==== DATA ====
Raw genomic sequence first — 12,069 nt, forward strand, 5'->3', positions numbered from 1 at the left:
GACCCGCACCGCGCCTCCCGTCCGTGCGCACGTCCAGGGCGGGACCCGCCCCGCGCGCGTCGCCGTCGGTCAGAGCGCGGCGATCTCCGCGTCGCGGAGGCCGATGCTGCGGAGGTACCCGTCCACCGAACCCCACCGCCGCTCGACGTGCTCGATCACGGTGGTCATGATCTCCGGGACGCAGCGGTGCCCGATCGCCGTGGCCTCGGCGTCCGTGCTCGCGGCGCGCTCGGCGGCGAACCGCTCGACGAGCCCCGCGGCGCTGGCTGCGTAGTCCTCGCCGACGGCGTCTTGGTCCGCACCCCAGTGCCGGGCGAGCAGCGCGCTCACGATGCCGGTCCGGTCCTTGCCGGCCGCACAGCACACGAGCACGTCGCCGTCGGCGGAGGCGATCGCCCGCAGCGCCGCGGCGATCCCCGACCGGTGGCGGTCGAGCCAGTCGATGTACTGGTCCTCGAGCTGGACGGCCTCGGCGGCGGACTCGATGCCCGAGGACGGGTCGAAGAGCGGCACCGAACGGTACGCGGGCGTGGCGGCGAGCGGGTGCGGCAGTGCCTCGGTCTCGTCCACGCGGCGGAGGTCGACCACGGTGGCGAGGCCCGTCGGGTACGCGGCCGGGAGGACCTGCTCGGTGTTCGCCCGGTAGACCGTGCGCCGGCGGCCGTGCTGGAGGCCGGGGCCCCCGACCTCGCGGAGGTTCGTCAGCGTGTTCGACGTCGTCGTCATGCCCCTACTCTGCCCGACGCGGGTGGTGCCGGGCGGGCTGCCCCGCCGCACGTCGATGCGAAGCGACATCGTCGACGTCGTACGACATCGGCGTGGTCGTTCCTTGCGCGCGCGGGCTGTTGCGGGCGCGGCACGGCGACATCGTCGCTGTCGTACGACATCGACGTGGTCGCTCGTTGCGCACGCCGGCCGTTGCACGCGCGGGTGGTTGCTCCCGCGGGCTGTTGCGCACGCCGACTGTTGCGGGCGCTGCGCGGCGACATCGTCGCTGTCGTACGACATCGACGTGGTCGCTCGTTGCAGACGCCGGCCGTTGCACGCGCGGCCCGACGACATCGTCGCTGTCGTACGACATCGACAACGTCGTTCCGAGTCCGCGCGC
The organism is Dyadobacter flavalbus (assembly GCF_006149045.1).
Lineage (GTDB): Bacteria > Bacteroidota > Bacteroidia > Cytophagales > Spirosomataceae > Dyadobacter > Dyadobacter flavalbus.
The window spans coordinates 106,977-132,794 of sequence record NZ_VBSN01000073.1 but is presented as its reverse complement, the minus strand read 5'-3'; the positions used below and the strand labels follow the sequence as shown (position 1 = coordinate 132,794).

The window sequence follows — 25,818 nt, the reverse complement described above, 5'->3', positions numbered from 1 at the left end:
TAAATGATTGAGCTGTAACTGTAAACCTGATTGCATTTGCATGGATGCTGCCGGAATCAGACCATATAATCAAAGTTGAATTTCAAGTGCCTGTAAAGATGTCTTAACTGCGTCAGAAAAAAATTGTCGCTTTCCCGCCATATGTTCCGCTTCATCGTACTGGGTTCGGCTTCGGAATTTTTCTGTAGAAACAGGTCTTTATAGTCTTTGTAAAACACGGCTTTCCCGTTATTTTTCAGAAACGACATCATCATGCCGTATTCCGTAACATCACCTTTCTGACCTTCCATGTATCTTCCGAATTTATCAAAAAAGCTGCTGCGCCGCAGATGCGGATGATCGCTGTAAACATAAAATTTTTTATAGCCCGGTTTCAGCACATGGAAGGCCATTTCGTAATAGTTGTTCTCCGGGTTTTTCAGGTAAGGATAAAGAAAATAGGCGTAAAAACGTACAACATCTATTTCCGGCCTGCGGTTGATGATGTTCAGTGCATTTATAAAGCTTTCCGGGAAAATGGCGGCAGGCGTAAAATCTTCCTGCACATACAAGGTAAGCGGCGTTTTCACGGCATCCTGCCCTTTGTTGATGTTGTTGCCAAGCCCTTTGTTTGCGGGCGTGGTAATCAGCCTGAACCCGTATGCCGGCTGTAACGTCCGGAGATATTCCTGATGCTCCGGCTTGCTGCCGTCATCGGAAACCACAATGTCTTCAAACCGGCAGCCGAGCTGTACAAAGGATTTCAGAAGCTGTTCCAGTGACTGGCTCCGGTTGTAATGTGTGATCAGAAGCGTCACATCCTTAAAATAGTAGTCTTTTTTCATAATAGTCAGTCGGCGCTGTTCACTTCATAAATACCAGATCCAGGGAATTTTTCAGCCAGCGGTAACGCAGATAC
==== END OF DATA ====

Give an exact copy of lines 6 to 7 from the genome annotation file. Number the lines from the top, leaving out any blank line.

The window sequence follows — 25,818 nt, the reverse complement described above, 5'->3', positions numbered from 1 at the left end:
TAAATGATTGAGCTGTAACTGTAAACCTGATTGCATTTGCATGGATGCTGCCGGAATCAGACCATATAATCAAAGTTGAATTTCAAGTGCCTGTAAAGATGTCTTAACTGCGTCAGAAAAAAATTGTCGCTTTCCCGCCATATGTTCCGCTTCATCGTACTGGGTTCGGCTTCGGAATTTTTCTGTAGAAACAGGTCTTTATAGTCTTTGTAAAACACGGCTTTCCCGTTATTTTTCAGAAACGACATCATCATGCCGTATTCCGTAACATCACCTTTCTGACCTTCCATGTATCTTCCGAATTTATCAAAAAAGCTGCTGCGCCGCAGATGCGGATGATCGCTGTAAACATAAAATTTTTTATAGCCCGGTTTCAGCACATGGAAGGCCATTTCGTAATAGTTGTTCTCCGGGTTTTTCAGGTAAGGATAAAGAAAATAGGCGTAAAAACGTACAACATCTATTTCCGGCCTGCGGTTGATGATGTTCAGTGCATTTATAAAGCTTTCCGGGAAAATGGCGGCAGGCGTAAAATCTTCCTGCACATACAAGGTAAGCGGCGTTTTCACGGCATCCTGCCCTTTGTTGATGTTGTTGCCAAGCCCTTTGTTTGCGGGCGTGGTAATCAGCCTGAACCCGTATGCCGGCTGTAACGTCCGGAGATATTCCTGATGCTCCGGCTTGCTGCCGTCATCGGAAACCACAATGTCTTCAAACCGGCAGCCGAGCTGTACAAAGGATTTCAGAAGCTGTTCCAGTGACTGGCTCCGGTTGTAATGTGTGATCAGAAGCGTCACATCCTTAAAATAGTAGTCTTTTTTCATAATAGTCAGTCGGCGCTGTTCACTTCATAAATACCAGATCCAGGGAATTTTTCAGCCAGCGGTAACGCAGATAC